Moment Again Elsewhere Moment Again Elsewhere


Morgan Packard Morgan PackardMoment Again Elsewhere

8.6 / 10

Morgan Packard Moment Again Elsewhere ANTICIPATE

When Morgan Packard’s first album appeared (his first solo album, that is. Two years earlier he released the great “Early Morning Migration” alongside Ezekiel Honig), one of the things that surprised me most was that he gave so much importance to the fact that he was using software he designed himself to create his music. Intriguing and absorbing music, on which first hearing could be labelled as ambient with microsounds (or clicks'n'cuts, if the reader has a certain age), but which really escaped from the usual clichés of the genre, looking for own ways to transit through. “Airships Fills The Sky” (Anticipate, 2007), as the disc was called, was a record on which organic particles (strings, saxophones, accordions) floated over a background of diffuse textures of vague outlines. A background that remained static and purring until, suddenly, a slippery melody would appear out of nothing, altering the whole physical space, provoking waves that would reverberate wildly (in a manner of speaking) in the whole melodic and rhythmic structure of the track.

It intrigued me that Packard would make his own software, but when thinking about it, it occurred to me that it was only logical, mostly because it allowed him to transfer information to another one of his partners, video artist Joshue Ott, who created, in real time, whimsical geometric patterns from that music, of which the light and colouring mutated with violent shakes according to the warmth the rhythm of each song transmitted. It was an experiment of hypnotic and serene beauty (the results of which could be seen on the DVD “Unsimulatable” which came with the first edition of “Airships Fills The Sky”), but most of all it worked as a demonstration that music can be made starting from scratch, without being confined to the conventions that stand in the way of many producers these days. It’s a philosophy Packard has confirmed in a recent interview, stating that “You can theoretically make anything you want via Ableton Live, but the reality is it steers you toward a certain sound, it's steering our music in general toward a certain sound. The exciting thing about a computer is the removal of external limitations, the wide-openness, the ability to create your own universe.”.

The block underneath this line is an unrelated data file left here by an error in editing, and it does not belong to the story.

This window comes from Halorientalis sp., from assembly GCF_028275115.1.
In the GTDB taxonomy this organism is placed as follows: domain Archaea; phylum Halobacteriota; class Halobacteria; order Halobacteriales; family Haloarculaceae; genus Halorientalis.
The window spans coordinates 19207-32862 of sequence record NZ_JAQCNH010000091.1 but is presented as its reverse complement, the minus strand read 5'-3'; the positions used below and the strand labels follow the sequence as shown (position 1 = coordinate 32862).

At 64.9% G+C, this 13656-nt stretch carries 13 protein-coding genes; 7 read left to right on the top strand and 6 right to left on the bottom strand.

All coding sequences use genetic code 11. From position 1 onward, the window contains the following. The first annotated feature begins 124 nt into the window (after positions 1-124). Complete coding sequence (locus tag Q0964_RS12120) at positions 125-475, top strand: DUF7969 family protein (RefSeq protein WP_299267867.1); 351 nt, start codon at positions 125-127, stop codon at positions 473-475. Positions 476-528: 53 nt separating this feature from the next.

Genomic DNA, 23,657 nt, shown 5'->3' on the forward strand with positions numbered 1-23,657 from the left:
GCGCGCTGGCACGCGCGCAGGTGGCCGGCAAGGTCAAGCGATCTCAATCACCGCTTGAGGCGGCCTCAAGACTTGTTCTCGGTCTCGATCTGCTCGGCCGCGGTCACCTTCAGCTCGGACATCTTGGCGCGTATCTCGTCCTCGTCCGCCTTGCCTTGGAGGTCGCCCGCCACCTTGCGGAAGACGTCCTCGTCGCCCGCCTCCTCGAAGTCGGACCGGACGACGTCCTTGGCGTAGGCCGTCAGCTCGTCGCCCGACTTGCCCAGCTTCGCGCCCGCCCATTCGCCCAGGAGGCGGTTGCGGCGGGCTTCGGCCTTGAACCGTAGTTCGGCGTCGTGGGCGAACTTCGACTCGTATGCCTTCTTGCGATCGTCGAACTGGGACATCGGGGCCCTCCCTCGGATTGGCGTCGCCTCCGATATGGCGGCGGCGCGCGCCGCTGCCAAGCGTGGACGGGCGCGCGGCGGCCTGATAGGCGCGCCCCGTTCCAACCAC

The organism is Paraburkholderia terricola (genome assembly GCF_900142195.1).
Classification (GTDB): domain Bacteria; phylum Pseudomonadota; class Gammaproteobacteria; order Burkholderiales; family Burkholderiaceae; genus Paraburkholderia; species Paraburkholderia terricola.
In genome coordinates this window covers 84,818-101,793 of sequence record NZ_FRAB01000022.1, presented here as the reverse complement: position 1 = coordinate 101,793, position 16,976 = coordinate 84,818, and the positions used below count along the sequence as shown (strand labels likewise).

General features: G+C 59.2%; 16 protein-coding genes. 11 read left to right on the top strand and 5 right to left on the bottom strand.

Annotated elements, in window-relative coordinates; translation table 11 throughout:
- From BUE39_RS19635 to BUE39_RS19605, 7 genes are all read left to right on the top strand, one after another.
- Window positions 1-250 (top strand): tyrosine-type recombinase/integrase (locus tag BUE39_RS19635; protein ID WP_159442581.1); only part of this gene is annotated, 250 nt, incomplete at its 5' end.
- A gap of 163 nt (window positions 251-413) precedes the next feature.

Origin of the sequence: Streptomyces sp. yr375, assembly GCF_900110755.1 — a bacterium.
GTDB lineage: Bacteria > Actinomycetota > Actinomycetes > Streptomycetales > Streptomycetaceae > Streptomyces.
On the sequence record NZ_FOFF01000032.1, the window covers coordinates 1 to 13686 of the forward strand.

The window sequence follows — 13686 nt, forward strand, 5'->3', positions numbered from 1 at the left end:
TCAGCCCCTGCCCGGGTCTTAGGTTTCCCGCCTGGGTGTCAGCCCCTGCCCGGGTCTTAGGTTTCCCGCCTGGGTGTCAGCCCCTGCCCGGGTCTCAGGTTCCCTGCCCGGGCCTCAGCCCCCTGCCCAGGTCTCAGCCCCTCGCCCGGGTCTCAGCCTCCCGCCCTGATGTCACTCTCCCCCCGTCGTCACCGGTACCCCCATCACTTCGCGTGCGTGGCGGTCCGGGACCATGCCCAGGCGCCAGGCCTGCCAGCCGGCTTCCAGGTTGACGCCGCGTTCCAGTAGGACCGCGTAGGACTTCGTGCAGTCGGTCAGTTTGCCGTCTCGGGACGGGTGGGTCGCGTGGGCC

So Packard writes his own software because he wants to create his own sound. He builds tools that help him to craft his ideas, to develop a particular approach to the music, which in the case of “Moment Again Elsewhere” is fundamentally rhythmic: in every one of his tunes there is a number of minuscule elements that interact with each other, sonic particles reduced to a naked version which, when joining each other, produce complex rhythm patterns, sonic puzzles in which the cadence with which the pieces fall (complex and not linear cadences, which provoke strange Doppler effects) is as important as the variety of timbres built up. It’s a strategy, accumulating a rhythmic substratum of kinetic nature, that extends to virtually every track on the record: Packard reduces or augments the speed, varies the number and types of layers, in order to obtain results that are diametrically opposed: more obtuse and experimental on “Moment” or “Insist”, more ambient in the case of “Elsewhere” or “Window”, close to funk on “Although”. Only a certain dub beat, due to the echoes all the crossed repetitions produce rather than to a desire to sound Jamaican, seems to tie a record together of which the authentic personality comes from the acoustic instruments: the usual saxophones and accordions, which here and there slip in melodies through the cracks of the compact rhythmic network and even give “Moment” a nocturnal jazz feel, and most of all the pianos that appear everywhere. Pianos with a neo-classical air and minimalist vocation (the shadows of Steve Reich and Philip Glass appear in many of the tracks) that alternate expressionist harmonies with magical melodic flowerings, giving the album a mysterious and classic air, between warm and brainy; situating “Moment Again Elsewhere” in some place, indeterminate and fascinating, between ambient, minimalism and neo-classical music. Chamber ambient? That wouldn’t be a bad definition.

Vidal Romero

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